Multisystem Inflammatory Syndrome in Infant with Negative SARS-CoV-2 RT-PCR and Antibodies

  • Hanna S. Sahhar, MD, FAAP, FACOP Edward Via College of Osteopathic Medicine-Carolinas Campus-Department of Pediatrics, Spartanburg, SC Spartanburg Regional Healthcare System-Department of Pediatrics-Pediatric Intensive Care Unit, Spartanburg, SC
  • Karly Derwitz, DO Edward Via College of Osteopathic Medicine-Carolinas Campus-Department of Pediatrics, Spartanburg, SC
  • Erica Rubin, DO Edward Via College of Osteopathic Medicine-Carolinas Campus-Department of Pediatrics, Spartanburg, SC

Abstract

Since the declaration of the severe acute respiratory syndrome coronavirus 2 (SARS-CoV-2) pandemic in March 2020 by the World Health Organization (WHO), there has been an emergence of a new syndrome termed multisystem inflammatory syndrome in children (MIS-C) associated with COVID-19. MIS-C is defined by the presence of fever, systemic inflammation and multiorgan dysfunction in association with SARS-CoV-2 infection or COVID-19 exposure. Knowledge of this syndrome’s presentation and pathophysiology is constantly evolving as more cases are reported in the literature. This case identifies a 3-month-old patient who tested negative for SARS-CoV-2 antigen, reverse transcriptase polymerase chain reaction (RT-PCR) and antibodies but qualified for MIS-C diagnosis. To the best of our knowledge and through extensive research at the time of diagnosing and reporting this condition to the healthcare authorities, we report the youngest pediatric patient with MIS-C diagnosis. We document this case to contribute to further understanding the variable manifestations of MIS-C and the importance of early diagnosis and treatment with intravenous immunoglobulin (IVIG).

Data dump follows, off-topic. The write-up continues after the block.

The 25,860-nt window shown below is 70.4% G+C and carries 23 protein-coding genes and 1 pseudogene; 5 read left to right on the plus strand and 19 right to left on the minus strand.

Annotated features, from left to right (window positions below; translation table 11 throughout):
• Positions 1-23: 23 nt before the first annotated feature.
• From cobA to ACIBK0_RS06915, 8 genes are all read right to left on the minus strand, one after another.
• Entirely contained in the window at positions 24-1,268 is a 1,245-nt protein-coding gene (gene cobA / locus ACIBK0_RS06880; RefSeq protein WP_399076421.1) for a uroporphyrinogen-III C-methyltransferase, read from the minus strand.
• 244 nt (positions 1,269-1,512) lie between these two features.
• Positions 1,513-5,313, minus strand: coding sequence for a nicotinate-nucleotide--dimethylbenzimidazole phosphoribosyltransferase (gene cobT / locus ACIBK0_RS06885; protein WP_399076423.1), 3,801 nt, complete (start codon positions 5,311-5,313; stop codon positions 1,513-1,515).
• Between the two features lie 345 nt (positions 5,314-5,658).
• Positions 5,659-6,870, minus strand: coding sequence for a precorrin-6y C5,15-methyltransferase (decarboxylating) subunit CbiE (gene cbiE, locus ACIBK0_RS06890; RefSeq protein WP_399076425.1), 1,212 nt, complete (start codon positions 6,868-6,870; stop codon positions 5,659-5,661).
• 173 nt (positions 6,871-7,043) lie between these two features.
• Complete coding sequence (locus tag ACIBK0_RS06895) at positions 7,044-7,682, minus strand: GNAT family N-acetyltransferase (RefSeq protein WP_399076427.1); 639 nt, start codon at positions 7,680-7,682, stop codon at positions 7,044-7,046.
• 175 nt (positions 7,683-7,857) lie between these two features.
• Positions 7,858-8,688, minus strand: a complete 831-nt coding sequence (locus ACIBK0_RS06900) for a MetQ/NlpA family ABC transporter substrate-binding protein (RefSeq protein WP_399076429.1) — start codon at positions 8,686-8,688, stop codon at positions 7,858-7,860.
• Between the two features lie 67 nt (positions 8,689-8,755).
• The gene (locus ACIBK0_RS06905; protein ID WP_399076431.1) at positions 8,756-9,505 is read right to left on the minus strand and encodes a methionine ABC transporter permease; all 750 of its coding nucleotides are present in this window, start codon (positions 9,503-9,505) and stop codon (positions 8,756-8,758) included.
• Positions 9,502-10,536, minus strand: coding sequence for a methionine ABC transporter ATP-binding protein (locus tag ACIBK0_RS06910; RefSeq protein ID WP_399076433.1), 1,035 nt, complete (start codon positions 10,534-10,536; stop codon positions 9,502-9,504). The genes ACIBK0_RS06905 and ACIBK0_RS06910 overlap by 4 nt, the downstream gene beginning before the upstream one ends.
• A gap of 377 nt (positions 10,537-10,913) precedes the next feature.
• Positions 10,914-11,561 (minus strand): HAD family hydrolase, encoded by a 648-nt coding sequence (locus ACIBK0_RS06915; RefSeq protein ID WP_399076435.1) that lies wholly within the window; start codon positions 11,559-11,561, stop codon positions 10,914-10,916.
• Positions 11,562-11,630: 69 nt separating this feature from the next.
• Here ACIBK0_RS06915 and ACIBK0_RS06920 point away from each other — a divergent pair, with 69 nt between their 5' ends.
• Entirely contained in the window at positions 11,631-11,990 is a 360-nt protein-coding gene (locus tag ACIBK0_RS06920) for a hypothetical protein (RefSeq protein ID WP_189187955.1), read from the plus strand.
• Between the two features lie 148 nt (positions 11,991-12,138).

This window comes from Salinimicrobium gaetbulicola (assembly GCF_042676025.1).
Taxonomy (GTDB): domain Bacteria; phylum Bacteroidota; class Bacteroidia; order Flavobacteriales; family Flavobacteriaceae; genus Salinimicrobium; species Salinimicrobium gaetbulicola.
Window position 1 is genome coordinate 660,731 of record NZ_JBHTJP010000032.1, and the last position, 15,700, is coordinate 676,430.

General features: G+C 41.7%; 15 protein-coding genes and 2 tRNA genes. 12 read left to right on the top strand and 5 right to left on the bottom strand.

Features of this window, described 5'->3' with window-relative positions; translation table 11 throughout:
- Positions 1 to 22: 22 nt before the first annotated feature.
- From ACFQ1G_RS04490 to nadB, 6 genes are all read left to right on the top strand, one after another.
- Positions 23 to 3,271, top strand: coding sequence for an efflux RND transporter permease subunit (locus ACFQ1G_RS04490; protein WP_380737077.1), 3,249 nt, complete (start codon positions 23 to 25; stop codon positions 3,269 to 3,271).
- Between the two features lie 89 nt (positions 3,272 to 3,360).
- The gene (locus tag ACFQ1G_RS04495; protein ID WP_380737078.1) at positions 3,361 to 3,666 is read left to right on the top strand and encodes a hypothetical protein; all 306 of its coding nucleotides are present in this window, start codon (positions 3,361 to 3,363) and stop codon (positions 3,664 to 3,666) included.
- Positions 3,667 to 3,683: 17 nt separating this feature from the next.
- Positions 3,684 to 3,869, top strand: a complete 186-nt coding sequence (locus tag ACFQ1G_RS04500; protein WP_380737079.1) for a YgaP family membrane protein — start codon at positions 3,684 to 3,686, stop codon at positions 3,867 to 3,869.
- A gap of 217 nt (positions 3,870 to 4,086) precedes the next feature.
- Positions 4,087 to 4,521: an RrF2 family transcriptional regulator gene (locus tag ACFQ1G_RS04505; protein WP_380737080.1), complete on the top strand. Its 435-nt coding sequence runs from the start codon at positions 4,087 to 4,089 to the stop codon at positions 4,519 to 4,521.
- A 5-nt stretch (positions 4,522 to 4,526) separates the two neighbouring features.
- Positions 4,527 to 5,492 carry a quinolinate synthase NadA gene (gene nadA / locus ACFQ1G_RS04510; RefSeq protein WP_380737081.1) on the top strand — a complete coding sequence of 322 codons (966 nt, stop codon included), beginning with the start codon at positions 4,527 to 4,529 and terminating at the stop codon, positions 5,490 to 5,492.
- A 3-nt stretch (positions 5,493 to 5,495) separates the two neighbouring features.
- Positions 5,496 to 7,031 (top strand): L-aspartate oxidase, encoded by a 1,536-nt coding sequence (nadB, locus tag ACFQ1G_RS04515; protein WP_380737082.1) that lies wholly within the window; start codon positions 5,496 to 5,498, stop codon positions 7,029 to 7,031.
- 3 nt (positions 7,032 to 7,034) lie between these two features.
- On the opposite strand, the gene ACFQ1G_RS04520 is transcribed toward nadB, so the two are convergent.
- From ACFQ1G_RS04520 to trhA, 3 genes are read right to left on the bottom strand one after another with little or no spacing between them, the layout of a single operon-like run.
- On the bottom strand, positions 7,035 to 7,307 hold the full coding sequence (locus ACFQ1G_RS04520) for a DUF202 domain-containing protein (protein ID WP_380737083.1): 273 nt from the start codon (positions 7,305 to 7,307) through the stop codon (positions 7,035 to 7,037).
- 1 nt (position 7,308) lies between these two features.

Published
2021-05-06
How to Cite
Hanna S. Sahhar, MD, FAAP, FACOP, Karly Derwitz, DO, and Erica Rubin, DO. “Multisystem Inflammatory Syndrome in Infant With Negative SARS-CoV-2 RT-PCR and Antibodies”. Osteopathic Family Physician, Vol. 13, no. 3, May 2021, pp. 35-39, doi:10.33181/13036.
Section
Brief Reports